Drivers shaping the diversity and biogeography of total and active bacterial communities in the South China Sea.

Zhang Y, Zhao Z, Dai M, Jiao N, Herndl GJ - Mol. Ecol. (2014)

Nonmetric multidimensional scaling (NMDS) ordination with two dimensions based on thetaYC distances between heterotrophic bacterial (noncyanobacterial) DNA- (a: all communities; c: communities form cluster II in a) or RNA-based (b: all communities; d: communities from cluster III in b) communities. Each square represents an individual sample in the NMDS charts. Roman numerals represent cluster serial number. Percentages represent community similarities calculated from thetaYC distance.
© Copyright Policy - open-access
Related In: Results  -  Collection

License
Show All Figures
getmorefigures.php?uid=PMC4230472&req=5

fig02: Nonmetric multidimensional scaling (NMDS) ordination with two dimensions based on thetaYC distances between heterotrophic bacterial (noncyanobacterial) DNA- (a: all communities; c: communities form cluster II in a) or RNA-based (b: all communities; d: communities from cluster III in b) communities. Each square represents an individual sample in the NMDS charts. Roman numerals represent cluster serial number. Percentages represent community similarities calculated from thetaYC distance.
Mentions: Cluster analysis based on 2-D NMDS ordination and the unweighted pair group method with arithmetic mean (UPGMA) trees constructed from thetaYC distances (MOTHUR) was performed for the heterotrophic bacterial and cyanobacterial assemblages. The heterotrophic bacterial DNA-based libraries were separated into one cluster containing communities from all surface samples (except for sites P1 and P2), the 50 m sample of site S9 and the bottom water of the sites with a depth <100 m at 51% similarity, and into one cluster of the 200–1000 m water mass at 77% similarity. In addition, communities from the estuarine sites P1 and P2 and from the bathypelagic water (2000 and 35000 m) of site S9 clustered separately at 44% and 59% similarity, respectively (Fig.2a). The chl a maximum layer (75 m) and the bottom of the euphotic zone (100 m) of site S9 were distinct (at 92% similarity) from similar depths in the DNA-based NMDS, but in the RNA-based NMDS they homogenized with similar depths, whereas the A3 site stood out (at 78% similarity) as having different active communities from other sites (Fig.2b). The estuarine sites (P1-2) were consistently distinct from the others, but there was more dispersion in the RNA-based NMDS ordination space for the mesopelagic samples compared with the DNA-based NMDS. The cluster of 100–1000 m in the DNA-based NMDS separated into two subclusters of 100–500 m (off-shore) and 500 (far-shore) to 1000 m at 51% and 30% similarity, respectively, in the RNA-based NMDS. Furthermore, cluster analysis was also performed for the subsets of the communities from the euphotic surface waters (cluster II in the DNA-based NMDS and cluster III in the RNA-based NMDS) when the estuarine and deep-water samples were excluded. The surface samples from sites S11 and 12 clustered separately from the others at 87% similarity in the DNA-based NMDS (Fig.2c). In the RNA-based NMDS, the samples from the surface of site S10 and 75 m of site S9 were distinct from the others, respectively (Fig.2d). Significant differences between pairwise clusters were obtained using the amova test (P < 0.05).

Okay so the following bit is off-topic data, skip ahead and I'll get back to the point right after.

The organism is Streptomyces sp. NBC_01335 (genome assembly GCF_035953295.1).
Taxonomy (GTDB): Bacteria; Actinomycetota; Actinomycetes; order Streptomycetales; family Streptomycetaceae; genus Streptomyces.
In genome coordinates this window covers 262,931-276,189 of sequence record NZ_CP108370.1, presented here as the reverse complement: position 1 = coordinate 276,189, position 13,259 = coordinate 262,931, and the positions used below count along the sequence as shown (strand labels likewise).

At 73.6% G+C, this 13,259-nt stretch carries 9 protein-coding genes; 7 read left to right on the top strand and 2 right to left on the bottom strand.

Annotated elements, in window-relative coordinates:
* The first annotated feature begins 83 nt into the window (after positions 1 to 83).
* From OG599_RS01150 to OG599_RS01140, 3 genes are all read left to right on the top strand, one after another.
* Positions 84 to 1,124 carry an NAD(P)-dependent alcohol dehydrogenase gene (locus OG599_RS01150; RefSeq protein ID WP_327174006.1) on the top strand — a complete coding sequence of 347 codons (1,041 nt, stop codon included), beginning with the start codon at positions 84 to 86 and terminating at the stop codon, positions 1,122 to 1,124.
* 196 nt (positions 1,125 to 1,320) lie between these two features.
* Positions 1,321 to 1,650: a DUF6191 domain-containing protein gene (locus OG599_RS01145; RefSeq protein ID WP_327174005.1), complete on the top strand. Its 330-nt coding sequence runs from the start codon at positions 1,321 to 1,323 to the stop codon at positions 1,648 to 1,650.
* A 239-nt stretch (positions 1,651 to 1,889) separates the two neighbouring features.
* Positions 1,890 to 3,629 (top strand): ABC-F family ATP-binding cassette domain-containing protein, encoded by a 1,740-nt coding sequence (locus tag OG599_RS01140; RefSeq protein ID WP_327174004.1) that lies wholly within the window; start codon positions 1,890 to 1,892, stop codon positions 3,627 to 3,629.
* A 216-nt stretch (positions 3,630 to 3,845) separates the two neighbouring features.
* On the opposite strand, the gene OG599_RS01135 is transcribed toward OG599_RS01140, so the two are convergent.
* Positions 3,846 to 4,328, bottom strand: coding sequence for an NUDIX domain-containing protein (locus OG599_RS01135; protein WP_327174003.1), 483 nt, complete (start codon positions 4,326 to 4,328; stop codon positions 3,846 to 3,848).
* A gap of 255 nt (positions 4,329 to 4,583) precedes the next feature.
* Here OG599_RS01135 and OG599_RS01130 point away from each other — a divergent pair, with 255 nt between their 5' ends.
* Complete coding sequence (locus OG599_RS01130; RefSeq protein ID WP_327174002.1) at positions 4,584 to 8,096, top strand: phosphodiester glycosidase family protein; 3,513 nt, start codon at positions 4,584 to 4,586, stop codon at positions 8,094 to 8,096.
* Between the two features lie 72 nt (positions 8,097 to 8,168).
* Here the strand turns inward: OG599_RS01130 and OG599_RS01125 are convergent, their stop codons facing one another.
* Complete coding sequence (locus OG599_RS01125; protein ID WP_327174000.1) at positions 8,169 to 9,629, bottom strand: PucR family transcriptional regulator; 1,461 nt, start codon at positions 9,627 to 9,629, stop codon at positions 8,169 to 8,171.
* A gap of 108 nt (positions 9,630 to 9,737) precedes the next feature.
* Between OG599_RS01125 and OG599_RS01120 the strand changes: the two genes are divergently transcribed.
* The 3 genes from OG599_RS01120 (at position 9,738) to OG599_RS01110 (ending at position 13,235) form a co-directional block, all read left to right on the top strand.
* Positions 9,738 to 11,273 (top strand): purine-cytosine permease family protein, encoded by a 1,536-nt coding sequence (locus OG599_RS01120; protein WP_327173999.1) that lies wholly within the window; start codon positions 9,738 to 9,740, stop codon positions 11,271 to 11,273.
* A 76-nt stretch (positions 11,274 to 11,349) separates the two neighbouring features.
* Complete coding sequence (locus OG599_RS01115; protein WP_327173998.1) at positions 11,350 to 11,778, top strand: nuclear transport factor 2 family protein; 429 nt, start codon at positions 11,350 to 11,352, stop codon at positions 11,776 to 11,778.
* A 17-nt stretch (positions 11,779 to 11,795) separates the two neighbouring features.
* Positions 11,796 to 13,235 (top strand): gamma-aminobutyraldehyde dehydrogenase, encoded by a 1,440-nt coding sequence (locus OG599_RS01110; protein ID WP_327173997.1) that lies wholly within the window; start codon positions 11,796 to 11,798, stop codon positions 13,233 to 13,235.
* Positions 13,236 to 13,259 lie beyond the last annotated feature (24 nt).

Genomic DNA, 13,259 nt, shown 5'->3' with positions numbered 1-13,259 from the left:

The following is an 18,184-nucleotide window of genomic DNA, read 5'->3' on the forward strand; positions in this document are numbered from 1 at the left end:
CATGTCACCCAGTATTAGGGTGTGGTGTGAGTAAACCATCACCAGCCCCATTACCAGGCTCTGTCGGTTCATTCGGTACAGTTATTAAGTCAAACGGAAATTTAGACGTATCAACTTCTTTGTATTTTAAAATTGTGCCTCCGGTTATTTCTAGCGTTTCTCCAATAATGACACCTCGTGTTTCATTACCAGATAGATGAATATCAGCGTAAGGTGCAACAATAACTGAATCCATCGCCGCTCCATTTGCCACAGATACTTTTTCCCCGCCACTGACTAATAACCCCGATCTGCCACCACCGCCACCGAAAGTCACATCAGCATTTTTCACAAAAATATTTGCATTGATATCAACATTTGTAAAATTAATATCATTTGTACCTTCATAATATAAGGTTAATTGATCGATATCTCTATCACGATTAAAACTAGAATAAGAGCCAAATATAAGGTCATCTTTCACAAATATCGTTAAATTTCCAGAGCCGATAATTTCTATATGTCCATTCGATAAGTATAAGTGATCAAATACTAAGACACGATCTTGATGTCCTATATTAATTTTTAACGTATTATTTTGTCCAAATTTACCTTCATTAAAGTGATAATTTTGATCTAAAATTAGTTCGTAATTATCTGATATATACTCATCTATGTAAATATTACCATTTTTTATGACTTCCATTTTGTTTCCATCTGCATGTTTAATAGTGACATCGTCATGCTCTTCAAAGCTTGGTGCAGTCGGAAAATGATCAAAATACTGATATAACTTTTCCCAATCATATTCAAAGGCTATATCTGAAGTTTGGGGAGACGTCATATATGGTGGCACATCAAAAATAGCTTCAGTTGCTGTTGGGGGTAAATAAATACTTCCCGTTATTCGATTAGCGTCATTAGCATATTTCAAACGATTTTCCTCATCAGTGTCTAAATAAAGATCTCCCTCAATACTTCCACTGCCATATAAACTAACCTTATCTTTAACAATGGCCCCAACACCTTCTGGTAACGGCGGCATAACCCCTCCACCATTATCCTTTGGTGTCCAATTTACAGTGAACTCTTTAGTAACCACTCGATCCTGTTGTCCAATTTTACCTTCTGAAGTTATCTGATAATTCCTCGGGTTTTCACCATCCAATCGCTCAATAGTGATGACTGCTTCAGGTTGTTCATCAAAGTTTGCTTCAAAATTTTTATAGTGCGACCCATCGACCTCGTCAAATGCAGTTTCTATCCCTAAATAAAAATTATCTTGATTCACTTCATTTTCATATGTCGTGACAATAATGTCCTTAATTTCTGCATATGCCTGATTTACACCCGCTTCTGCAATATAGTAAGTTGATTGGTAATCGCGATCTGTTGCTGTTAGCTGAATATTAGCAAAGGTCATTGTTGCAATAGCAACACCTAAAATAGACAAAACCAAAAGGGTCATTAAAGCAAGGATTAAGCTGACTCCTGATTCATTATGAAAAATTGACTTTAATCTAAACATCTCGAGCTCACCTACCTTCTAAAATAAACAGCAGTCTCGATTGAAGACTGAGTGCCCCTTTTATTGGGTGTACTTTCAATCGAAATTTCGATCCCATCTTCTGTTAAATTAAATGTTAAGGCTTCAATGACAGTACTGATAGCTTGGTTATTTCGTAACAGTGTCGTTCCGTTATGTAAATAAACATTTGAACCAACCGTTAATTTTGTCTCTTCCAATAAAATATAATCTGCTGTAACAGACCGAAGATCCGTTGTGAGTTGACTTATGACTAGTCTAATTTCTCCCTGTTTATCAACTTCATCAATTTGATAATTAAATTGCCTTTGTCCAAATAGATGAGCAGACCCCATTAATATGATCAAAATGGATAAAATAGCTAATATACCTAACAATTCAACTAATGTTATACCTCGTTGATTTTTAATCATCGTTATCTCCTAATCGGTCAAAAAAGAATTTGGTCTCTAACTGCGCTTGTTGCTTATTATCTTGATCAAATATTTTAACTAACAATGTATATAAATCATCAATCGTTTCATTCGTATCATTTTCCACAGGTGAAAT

Bottom Line: Although the composition of both the total and active bacterial community was strongly correlated with environmental factors and weakly correlated with geographic distance, the active bacterial community displayed higher environmental sensitivity than the total community and particularly a greater distance effect largely caused by the active assemblage from deep waters.This might be due to a high competition between active bacterial taxa as indicated by our community network models.Based on these analyses, we speculate that high competition could cause some dispersal limitation of the active bacterial community resulting in a distinct distance-decay relationship.

View Article: PubMed Central - PubMed

Affiliation: State Key Laboratory of Marine Environmental Sciences, Xiamen University, Xiang'an, Xiamen, 361101, China; Institute of Marine Microbes and Ecospheres, Xiamen University, Xiang'an, Xiamen, 361101, China.

Show MeSH
Related in: MedlinePlus